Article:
My older son was born in the first year of the 21st century; his brother came a few years later. Since then, assisted reproductive technologies such as in vitro fertilization have helped hundreds of thousands of infertility patients become parents. I have many friends and family members who have built their families using IVF, almost too many to count. There's plenty of data showing how prevalent these technologies have become. The Centers for Disease Control reports that over 1% of all births in the United States occur following the use of ARTs.
In some pockets of the country, the rate is clearly much higher. For parents like me, living in affluent urban neighborhoods, the anecdotal evidence is clear. Parents talk openly about their struggles with infertility and exchange stories and advice. Women and men well into their 40s or 50s push infants in strollers on the weekend; several I know joke about being mistaken for the baby's grandparent. And although the rates of multiples born through IVF have decreased somewhat, there are a noticeable and statistically surprising number of twins in the preschools and on the playground. The demographic snapshot of modern parents and families has been transformed by ARTs.
In the 11 years since I became a parent, I see another transformation as well. We live in a post-9/11, economically uncertain, Starbucks-Venti-fueled world. Like it or not, we have constant electronic access to news, information, and gossip. We are captivated by-or captives of-websites, listservs, Twitter, Facebook and our smartphones. At any moment in time, we have complete access to more information about our children, our communities and our world than our own parents could possibly have dreamed of accessing in a lifetime. There is plenty to worry about, and we hear about it all, relentlessly.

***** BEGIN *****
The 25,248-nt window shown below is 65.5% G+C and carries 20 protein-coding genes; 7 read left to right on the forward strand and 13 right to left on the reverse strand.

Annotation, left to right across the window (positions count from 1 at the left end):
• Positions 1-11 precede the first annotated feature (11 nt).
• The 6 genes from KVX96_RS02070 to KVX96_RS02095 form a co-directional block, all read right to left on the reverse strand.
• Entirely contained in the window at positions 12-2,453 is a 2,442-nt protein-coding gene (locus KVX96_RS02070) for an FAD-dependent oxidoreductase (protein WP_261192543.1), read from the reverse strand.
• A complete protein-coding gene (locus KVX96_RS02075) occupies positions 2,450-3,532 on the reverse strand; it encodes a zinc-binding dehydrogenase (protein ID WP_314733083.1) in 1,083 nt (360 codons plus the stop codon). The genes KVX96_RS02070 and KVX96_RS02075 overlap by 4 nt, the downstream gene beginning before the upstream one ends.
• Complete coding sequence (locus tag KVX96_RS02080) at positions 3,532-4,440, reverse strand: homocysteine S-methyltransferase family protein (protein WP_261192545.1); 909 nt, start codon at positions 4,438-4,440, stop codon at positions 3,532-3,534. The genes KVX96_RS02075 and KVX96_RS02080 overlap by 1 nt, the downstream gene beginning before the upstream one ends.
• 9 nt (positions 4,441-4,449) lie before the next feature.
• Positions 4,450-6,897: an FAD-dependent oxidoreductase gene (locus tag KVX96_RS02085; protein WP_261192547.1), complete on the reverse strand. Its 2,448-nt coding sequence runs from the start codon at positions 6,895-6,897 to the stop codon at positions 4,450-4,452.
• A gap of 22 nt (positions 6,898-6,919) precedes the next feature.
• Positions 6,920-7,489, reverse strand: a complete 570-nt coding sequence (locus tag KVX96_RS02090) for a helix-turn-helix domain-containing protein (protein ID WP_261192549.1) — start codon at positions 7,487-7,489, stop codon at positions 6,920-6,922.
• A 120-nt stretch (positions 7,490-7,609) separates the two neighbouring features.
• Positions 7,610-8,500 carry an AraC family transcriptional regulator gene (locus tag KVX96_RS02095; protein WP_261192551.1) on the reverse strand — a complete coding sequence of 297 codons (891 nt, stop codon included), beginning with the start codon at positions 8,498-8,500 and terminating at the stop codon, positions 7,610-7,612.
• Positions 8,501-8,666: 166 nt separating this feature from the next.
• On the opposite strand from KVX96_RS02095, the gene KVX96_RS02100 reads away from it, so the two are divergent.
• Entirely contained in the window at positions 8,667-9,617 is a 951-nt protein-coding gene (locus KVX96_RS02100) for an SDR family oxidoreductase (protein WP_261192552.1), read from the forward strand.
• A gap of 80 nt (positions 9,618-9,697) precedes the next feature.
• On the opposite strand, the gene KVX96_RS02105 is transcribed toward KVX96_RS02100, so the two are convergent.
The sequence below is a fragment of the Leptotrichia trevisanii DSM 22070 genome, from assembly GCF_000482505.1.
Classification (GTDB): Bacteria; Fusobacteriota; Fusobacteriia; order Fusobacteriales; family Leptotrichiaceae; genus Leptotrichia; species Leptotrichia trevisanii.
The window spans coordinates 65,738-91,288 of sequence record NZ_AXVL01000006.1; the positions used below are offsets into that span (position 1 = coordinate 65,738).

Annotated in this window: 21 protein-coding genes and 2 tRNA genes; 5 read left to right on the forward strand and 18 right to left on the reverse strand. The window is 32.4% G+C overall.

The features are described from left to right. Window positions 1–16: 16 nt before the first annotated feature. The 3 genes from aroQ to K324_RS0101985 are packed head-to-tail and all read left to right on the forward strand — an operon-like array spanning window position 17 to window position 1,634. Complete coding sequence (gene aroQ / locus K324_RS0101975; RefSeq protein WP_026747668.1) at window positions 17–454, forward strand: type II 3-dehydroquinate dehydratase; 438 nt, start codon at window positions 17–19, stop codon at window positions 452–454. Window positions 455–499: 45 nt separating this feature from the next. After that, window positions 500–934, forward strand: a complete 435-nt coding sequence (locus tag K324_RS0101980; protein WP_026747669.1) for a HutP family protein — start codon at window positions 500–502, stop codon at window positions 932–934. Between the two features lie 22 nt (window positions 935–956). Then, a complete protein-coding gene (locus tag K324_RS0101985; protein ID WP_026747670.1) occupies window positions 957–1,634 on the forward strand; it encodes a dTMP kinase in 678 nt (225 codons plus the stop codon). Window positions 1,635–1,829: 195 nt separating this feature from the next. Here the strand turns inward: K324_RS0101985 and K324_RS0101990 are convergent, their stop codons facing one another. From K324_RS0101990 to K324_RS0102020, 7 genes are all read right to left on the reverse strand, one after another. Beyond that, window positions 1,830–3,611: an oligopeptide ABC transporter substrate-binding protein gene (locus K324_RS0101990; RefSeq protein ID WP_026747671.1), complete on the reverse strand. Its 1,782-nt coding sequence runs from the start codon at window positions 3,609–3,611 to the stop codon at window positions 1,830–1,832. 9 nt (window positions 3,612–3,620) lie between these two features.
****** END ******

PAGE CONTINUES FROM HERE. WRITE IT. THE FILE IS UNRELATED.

I believe these 21st century conditions have contributed to a new style of parenting: parents who are deeply, perhaps overly involved in managing every detail of their children's lives in an effort to protect them from real and perceived harms, and provide them with every possible benefit. "Helicopter parenting" describes the hovering and circling that these modern parents feel compelled to do, even after their kids grow up and head out on their own.
Is there interplay between the increase in the use of ARTs and the emergence of this 21st century parenting style? I have heard both fellow parents and IVF providers describe a phenomenon that goes something like this:
"The IVF patients make a decision to pour everything they have into having a biological child, including sometimes-extraordinary financial resources. They feel like they are losing control in turning to ARTs. Some have a sense of entitlement that goes along with putting in the cash and effort. These are probably the same parents who later give and do everything to try to manage every detail of their children's lives to ensure a perfect life: from exclusive preschools to intensive music lessons and tutors, to the parents who call their children's college professors to complain about grades."